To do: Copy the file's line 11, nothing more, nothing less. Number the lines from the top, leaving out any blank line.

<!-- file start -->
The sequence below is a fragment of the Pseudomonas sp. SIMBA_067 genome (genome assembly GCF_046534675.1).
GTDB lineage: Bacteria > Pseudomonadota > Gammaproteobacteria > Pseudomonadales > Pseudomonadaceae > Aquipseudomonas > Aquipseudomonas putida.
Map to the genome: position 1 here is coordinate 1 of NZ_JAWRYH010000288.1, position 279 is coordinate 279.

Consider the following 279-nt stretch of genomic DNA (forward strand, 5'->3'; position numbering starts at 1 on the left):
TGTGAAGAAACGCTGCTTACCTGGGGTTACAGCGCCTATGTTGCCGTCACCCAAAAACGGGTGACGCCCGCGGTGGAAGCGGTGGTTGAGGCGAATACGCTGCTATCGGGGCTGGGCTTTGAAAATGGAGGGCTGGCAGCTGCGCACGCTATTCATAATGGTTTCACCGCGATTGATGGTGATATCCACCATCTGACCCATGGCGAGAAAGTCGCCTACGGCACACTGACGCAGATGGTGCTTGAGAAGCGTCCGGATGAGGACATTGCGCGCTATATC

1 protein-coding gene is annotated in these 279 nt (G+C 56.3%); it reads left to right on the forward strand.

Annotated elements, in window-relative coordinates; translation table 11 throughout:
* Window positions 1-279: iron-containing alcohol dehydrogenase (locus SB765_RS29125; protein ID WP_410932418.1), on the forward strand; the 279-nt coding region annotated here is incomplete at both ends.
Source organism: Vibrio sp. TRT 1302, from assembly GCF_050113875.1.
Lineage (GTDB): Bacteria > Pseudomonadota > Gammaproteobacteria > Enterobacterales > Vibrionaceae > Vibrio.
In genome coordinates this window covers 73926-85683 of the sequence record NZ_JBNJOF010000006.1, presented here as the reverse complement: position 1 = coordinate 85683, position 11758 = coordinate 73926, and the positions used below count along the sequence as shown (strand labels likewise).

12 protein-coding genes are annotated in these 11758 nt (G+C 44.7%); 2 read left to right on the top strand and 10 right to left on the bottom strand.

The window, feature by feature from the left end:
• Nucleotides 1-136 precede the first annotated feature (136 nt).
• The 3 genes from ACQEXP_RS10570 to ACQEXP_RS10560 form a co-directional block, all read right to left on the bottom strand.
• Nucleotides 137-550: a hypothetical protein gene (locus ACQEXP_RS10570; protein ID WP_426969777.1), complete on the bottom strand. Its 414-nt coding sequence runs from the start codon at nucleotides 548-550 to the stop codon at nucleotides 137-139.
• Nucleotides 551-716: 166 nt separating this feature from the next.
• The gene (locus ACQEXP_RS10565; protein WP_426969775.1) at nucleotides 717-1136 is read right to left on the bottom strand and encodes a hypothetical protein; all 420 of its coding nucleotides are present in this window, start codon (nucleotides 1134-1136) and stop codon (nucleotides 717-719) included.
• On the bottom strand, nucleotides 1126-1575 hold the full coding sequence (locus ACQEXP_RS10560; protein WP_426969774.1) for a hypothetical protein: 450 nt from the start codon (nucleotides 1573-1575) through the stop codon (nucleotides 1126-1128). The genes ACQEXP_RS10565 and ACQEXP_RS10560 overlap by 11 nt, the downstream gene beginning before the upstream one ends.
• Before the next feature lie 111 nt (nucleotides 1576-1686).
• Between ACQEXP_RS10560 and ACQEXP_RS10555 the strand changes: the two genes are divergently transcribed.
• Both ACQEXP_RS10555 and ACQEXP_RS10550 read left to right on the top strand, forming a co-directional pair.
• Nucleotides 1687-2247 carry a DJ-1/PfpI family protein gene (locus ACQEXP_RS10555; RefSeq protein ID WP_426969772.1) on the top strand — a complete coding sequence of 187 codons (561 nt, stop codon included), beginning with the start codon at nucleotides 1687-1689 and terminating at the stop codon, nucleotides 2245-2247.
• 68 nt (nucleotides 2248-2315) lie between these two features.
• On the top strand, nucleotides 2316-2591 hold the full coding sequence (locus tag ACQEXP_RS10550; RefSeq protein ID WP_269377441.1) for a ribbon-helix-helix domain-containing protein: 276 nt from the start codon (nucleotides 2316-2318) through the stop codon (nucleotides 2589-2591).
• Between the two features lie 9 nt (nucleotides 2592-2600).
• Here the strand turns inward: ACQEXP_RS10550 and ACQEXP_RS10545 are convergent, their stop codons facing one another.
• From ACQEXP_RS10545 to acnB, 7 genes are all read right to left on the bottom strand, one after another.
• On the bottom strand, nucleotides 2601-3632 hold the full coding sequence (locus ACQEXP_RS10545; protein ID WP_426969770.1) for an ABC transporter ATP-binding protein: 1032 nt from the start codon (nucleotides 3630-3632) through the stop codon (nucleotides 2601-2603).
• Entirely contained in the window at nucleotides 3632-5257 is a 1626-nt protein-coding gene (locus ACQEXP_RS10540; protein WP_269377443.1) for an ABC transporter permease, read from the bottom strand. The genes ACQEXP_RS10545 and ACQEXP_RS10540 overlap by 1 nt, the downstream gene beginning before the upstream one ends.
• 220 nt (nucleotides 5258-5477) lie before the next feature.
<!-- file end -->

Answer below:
In genome coordinates this window covers 73926-85683 of the sequence record NZ_JBNJOF010000006.1, presented here as the reverse complement: position 1 = coordinate 85683, position 11758 = coordinate 73926, and the positions used below count along the sequence as shown (strand labels likewise).